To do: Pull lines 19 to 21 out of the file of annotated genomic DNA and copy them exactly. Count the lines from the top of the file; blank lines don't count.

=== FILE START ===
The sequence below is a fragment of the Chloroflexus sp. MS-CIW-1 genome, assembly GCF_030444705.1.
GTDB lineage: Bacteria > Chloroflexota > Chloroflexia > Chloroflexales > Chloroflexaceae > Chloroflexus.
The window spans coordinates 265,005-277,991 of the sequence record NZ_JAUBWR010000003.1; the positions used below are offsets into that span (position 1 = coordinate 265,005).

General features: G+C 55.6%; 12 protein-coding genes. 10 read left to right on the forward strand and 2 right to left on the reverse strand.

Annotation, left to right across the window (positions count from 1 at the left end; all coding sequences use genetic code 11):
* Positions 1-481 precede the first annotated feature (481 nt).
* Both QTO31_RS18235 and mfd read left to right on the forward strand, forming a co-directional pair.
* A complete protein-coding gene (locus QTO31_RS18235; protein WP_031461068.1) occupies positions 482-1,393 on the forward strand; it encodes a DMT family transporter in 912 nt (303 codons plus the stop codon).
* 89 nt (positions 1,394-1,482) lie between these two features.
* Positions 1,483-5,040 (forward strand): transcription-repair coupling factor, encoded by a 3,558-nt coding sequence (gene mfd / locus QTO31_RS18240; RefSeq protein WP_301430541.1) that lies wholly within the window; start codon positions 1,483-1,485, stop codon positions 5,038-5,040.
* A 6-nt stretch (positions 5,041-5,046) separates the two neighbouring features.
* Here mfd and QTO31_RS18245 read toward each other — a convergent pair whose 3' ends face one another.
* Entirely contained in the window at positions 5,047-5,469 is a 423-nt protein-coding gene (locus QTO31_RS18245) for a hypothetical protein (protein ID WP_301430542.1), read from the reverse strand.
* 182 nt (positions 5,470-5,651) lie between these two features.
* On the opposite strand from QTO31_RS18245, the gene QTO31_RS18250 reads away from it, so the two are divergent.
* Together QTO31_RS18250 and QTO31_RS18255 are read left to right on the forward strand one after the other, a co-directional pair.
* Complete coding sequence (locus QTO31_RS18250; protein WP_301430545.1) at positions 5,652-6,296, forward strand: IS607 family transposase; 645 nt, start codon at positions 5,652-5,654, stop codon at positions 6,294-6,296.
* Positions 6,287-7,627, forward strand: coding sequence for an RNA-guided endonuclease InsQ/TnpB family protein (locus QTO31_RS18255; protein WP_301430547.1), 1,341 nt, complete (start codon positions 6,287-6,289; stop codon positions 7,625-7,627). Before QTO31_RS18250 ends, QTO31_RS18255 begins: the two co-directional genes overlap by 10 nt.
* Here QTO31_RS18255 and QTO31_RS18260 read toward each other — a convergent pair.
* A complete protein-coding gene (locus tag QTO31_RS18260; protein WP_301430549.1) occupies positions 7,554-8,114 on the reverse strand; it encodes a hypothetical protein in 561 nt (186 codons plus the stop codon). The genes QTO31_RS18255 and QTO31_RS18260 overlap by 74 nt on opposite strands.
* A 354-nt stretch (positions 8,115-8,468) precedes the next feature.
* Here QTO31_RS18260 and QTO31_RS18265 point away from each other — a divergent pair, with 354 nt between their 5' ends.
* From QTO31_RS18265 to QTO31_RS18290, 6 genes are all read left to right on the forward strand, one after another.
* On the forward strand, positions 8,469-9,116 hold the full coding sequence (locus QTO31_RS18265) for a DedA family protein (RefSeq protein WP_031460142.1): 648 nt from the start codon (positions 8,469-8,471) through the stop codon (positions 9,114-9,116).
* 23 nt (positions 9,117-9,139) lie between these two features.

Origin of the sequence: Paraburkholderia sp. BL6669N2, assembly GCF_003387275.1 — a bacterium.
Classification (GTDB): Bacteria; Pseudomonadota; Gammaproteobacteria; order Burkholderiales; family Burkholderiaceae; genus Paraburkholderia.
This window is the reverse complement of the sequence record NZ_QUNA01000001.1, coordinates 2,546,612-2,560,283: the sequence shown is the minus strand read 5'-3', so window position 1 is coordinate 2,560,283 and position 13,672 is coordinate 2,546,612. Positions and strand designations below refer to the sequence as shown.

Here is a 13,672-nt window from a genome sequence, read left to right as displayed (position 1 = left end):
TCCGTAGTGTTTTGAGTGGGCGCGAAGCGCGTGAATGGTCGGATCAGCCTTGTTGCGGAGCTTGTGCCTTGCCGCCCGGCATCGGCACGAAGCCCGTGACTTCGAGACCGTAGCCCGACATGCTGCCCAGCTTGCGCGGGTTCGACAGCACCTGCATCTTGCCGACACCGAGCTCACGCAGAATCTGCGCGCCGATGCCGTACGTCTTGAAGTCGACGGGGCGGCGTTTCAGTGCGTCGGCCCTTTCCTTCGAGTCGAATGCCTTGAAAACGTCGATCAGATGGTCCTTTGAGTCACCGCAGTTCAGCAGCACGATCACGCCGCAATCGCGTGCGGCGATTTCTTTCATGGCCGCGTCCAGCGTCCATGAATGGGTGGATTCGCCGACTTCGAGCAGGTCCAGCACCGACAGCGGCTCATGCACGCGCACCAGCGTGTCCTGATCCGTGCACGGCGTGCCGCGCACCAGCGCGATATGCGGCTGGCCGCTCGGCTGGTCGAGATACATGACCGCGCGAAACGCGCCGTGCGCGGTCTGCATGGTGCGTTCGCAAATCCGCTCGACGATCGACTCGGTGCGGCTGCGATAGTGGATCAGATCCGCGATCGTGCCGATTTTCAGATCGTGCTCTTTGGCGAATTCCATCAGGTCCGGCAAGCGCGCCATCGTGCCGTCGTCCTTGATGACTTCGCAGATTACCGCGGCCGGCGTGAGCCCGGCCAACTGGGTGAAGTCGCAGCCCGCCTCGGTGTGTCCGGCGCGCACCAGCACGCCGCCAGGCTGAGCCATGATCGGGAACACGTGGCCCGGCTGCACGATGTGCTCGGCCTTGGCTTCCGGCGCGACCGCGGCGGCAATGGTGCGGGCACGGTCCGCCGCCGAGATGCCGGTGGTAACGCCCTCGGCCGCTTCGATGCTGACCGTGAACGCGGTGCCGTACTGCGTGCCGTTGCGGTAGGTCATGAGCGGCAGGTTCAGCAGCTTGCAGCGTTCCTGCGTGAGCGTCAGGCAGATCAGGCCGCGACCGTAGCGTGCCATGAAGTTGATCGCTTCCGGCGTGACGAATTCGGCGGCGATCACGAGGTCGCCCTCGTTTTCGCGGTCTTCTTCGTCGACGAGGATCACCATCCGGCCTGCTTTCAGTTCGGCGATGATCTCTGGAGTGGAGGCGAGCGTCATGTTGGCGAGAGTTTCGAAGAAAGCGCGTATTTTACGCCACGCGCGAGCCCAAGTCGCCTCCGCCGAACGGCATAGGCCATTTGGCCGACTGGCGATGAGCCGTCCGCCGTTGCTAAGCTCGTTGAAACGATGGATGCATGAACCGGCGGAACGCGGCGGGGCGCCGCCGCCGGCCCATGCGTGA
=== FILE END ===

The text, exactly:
* Here QTO31_RS18255 and QTO31_RS18260 read toward each other — a convergent pair.
* A complete protein-coding gene (locus tag QTO31_RS18260; protein WP_301430549.1) occupies positions 7,554-8,114 on the reverse strand; it encodes a hypothetical protein in 561 nt (186 codons plus the stop codon). The genes QTO31_RS18255 and QTO31_RS18260 overlap by 74 nt on opposite strands.
* A 354-nt stretch (positions 8,115-8,468) precedes the next feature.